Wounded Saleh Vows to Return to Yemen. Can Saudis Stop Him?

By LaFranchi, Howard | The Christian Science Monitor, June 6, 2011 | Go to article overview

Wounded Saleh Vows to Return to Yemen. Can Saudis Stop Him?


LaFranchi, Howard, The Christian Science Monitor


Yemen's President Saleh, recuperating in Saudi Arabia from an attack, insists he will return to his strife-torn country. The Saudis would rather he didn't, but what will they do to stop him?

With violence flaring in Yemen and Yemeni President Ali Abdullah Saleh insisting he will return to his country in the coming days from a medical stay in Saudi Arabia, a key question becomes: Will the Saudis act to impede his return?

Saudi Arabia's actions on this and other crises in the Arabian Peninsula are likely to reveal not just how involved the Saudi kingdom is in the region's events, but how far it is willing to go to try to mold their outcome.

The Saudi government, as much as the US, has been trying for weeks to convince President Saleh to accept a political transition deal brokered by the Gulf Cooperation Council (the GCC includes Saudi Arabia) and step down from power. Saleh is in Riyadh recuperating from injuries he received in a rocket attack on the presidential compound in Sanaa on Friday.

The race is now on - led by the Saudis and Americans - to convince Saleh to stay where he is and abandon the presidency. But the wily Saleh is likely to do what he now promises and return to Sanaa, many Yemen and regional experts say, even if it is at the cost of another Yemeni civil war.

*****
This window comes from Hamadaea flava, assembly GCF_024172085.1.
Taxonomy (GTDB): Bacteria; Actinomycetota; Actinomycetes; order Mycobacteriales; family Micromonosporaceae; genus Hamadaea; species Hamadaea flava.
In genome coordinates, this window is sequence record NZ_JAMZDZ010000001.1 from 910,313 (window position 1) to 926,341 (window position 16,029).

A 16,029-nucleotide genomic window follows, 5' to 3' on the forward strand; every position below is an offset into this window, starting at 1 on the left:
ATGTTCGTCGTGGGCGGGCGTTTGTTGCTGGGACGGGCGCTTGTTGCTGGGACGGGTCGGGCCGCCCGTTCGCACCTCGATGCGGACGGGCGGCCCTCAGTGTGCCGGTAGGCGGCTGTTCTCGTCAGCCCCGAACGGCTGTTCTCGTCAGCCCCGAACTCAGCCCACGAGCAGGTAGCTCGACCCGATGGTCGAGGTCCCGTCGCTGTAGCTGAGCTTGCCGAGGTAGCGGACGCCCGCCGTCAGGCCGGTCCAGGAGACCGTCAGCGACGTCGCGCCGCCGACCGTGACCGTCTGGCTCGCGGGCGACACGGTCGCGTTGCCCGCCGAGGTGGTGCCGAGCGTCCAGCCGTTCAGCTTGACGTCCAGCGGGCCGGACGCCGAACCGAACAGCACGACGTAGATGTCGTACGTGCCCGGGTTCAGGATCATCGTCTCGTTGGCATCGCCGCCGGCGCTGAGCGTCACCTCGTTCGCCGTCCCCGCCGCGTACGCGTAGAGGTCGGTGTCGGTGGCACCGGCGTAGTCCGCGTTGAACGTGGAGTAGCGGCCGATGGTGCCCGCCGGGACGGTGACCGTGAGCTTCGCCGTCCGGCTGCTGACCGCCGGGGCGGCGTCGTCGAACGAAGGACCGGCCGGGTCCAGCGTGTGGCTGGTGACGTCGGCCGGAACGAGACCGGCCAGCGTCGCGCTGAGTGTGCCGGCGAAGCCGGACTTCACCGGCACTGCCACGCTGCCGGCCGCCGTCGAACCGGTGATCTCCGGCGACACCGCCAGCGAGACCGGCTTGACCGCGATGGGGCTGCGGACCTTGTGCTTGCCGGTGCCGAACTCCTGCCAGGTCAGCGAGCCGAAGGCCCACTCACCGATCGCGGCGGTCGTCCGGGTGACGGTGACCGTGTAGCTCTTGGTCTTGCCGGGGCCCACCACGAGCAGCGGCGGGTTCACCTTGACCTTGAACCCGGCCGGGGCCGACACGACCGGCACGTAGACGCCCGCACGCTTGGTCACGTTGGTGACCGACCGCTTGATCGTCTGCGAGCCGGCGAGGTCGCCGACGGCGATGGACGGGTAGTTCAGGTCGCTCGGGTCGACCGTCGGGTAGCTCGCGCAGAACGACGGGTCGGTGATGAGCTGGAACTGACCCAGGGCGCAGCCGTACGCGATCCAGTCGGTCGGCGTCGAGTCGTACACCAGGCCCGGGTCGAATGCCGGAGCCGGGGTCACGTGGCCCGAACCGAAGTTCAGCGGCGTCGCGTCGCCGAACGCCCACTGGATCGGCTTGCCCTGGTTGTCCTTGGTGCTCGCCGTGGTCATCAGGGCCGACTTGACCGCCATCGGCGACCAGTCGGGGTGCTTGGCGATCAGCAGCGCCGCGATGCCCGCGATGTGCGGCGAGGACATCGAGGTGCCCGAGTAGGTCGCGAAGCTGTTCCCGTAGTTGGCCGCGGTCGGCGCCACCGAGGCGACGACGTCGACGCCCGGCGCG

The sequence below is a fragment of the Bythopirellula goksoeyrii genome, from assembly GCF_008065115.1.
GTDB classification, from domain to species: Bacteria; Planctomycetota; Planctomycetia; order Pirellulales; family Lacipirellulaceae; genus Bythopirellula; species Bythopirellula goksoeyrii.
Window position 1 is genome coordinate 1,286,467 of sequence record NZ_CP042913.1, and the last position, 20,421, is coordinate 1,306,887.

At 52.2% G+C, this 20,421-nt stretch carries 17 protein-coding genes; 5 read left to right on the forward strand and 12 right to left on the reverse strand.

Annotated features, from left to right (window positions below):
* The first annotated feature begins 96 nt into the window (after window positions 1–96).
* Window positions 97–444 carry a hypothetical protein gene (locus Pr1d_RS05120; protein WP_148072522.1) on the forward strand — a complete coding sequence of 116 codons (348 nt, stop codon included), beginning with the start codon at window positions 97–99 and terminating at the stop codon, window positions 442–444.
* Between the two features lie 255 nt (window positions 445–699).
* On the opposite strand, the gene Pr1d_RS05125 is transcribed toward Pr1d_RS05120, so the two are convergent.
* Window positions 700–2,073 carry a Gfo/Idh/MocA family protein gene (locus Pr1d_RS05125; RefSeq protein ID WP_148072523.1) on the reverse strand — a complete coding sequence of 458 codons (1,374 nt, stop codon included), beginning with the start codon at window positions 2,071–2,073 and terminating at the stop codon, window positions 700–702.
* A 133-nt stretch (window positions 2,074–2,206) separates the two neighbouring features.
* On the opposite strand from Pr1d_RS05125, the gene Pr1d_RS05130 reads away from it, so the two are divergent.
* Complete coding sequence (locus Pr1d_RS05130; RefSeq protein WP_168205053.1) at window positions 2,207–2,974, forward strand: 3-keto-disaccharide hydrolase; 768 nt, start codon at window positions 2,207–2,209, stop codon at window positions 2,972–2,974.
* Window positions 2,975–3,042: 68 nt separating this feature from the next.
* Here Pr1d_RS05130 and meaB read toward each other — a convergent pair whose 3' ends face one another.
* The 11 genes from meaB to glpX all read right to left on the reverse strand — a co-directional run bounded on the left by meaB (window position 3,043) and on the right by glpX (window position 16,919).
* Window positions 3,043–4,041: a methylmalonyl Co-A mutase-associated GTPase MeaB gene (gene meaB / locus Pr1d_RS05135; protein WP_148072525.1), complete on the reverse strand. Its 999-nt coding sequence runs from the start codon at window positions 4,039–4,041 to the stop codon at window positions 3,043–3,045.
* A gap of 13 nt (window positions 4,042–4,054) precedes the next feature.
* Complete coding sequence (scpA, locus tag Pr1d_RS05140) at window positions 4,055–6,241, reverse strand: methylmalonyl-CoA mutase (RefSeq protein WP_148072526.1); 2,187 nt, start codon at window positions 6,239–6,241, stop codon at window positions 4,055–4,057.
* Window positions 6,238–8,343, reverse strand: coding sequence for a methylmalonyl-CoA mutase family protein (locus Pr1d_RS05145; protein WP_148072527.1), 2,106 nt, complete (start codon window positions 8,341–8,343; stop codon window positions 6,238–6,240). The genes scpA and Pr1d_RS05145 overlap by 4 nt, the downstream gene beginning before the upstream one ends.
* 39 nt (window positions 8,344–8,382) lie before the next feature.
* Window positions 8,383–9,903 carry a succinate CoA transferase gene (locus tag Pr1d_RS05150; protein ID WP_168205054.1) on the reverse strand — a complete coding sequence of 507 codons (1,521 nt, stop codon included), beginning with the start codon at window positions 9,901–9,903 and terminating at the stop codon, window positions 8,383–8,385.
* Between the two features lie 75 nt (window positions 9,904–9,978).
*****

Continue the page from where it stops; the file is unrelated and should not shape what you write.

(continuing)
"There will be inducements from the Saudis to convince him to stay, but my guess is Saleh will return - and there will be a slide towards civil war," says Patrick Clawson, an expert on the Persian Gulf states at the Washington Institute for Near East Studies in Washington.

But the Saudis are likely to stick to their traditional means of diplomatic persuasion - financial - and are much less likely to keep Saleh on their territory against his will, Mr. Clawson says.

"It would be very uncharacteristic of the Saudis to try to hold the president," he says. "Instead they will offer some very sizable inducements," which Clawson defines as "large amounts of money to be offered to Saleh and his family."

And one reason the inducements won't work, he adds, is that, given the Saudis deep concerns about the implications of instability in Yemen, Saleh will figure that they are likely to "pay him anyway - and that would not be a crazy judgment on his part."

Saudi Arabia has a long history of meddling in next-door neighbor Yemen's affairs - and a poor track record of getting what it wants.

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